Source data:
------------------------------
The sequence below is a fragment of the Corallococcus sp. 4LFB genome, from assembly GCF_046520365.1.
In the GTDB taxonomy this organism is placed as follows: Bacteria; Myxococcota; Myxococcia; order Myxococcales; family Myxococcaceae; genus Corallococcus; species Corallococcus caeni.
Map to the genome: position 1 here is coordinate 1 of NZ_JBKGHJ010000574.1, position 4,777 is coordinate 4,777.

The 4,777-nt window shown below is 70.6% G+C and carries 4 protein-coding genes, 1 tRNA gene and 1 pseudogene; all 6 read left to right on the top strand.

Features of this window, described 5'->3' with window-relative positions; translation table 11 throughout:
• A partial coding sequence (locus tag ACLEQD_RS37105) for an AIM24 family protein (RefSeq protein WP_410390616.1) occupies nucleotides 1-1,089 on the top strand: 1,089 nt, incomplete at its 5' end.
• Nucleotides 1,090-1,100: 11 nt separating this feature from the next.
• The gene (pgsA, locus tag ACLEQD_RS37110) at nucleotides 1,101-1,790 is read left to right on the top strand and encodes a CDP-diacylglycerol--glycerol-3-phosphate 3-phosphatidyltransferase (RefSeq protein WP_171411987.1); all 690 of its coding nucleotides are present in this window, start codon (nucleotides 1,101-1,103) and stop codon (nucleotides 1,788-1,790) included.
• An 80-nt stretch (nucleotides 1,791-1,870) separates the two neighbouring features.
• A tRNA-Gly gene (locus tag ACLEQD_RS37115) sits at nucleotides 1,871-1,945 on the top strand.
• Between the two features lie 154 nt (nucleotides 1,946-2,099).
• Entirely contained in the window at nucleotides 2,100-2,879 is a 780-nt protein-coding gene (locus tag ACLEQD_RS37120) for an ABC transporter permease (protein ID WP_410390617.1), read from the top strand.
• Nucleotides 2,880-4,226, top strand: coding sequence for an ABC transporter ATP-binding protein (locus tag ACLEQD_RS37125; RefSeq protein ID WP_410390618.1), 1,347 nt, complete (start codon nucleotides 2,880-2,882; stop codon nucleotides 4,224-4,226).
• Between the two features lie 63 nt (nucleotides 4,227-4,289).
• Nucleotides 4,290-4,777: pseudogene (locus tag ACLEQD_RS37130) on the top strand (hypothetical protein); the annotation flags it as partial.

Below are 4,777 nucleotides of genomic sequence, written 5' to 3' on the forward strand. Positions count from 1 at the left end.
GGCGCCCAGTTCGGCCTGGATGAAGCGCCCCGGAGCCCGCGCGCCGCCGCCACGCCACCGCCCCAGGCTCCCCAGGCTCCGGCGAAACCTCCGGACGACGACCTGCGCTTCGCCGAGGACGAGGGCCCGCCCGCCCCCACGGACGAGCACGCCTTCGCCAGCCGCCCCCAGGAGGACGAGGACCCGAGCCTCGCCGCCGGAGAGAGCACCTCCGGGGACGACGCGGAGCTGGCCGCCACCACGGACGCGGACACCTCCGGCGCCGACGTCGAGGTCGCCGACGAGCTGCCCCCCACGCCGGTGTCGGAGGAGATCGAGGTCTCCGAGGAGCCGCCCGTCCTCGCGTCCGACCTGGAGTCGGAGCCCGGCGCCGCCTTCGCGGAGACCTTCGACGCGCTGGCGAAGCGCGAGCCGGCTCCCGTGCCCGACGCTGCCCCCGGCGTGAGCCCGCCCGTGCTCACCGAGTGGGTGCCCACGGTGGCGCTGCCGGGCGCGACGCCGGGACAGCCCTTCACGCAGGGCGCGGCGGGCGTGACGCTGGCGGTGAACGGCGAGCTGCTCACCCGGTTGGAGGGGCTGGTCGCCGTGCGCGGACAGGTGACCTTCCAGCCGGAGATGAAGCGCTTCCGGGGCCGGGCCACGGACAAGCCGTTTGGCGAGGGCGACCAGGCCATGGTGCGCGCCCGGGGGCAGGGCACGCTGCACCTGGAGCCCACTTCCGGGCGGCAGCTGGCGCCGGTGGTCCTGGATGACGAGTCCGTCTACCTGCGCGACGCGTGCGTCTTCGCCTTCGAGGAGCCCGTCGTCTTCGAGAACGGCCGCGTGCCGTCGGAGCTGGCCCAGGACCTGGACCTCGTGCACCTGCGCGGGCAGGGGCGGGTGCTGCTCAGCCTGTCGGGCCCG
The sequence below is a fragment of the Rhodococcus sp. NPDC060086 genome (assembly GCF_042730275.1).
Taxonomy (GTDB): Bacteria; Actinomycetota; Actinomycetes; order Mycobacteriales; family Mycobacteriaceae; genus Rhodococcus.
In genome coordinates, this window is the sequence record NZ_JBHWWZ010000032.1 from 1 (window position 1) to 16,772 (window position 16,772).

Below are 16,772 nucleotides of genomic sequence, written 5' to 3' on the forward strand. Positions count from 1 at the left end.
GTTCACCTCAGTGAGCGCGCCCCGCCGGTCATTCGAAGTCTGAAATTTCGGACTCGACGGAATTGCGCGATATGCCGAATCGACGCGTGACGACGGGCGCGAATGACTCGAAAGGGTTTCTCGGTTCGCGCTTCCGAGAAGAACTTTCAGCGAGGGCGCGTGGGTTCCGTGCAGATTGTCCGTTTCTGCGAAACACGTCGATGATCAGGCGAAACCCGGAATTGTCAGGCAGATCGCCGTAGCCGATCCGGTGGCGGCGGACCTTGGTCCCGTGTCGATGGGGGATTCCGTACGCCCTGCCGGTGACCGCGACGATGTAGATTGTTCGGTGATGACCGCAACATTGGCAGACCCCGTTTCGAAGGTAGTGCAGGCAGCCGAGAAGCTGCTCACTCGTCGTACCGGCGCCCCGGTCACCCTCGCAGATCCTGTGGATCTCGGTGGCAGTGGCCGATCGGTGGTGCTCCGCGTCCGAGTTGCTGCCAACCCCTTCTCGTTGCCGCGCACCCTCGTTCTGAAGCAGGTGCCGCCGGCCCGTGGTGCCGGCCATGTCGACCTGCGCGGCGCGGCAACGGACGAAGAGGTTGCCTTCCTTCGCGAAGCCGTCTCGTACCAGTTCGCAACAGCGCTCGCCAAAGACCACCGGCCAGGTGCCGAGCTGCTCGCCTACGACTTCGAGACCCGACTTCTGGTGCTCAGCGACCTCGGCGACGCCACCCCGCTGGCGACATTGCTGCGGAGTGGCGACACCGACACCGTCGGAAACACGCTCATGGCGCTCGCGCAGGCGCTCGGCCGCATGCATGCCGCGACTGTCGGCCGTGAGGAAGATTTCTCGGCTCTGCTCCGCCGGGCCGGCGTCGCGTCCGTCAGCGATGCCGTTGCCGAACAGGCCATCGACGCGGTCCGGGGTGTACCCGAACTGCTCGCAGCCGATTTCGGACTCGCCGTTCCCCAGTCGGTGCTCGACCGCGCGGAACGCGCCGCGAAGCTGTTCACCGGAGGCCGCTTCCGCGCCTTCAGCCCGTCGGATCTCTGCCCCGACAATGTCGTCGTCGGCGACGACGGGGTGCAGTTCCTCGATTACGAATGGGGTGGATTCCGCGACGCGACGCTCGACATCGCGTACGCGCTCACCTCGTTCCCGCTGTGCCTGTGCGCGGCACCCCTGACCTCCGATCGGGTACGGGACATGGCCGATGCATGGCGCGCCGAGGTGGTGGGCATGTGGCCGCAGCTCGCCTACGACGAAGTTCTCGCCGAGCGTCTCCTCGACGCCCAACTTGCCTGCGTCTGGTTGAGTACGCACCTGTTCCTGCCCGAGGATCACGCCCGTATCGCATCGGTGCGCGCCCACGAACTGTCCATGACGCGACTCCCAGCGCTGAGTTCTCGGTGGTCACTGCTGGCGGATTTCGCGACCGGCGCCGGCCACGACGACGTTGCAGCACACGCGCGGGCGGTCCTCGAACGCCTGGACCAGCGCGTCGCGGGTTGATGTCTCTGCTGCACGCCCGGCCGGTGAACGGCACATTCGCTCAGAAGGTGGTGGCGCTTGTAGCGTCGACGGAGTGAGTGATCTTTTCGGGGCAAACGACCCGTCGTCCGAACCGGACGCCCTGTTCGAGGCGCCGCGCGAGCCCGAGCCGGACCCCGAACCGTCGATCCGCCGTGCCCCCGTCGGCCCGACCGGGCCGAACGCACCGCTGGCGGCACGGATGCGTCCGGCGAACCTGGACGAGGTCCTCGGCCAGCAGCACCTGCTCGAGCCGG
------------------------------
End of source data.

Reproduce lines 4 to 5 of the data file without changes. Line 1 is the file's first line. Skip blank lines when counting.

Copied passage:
The 4,777-nt window shown below is 70.6% G+C and carries 4 protein-coding genes, 1 tRNA gene and 1 pseudogene; all 6 read left to right on the top strand.

Features of this window, described 5'->3' with window-relative positions; translation table 11 throughout: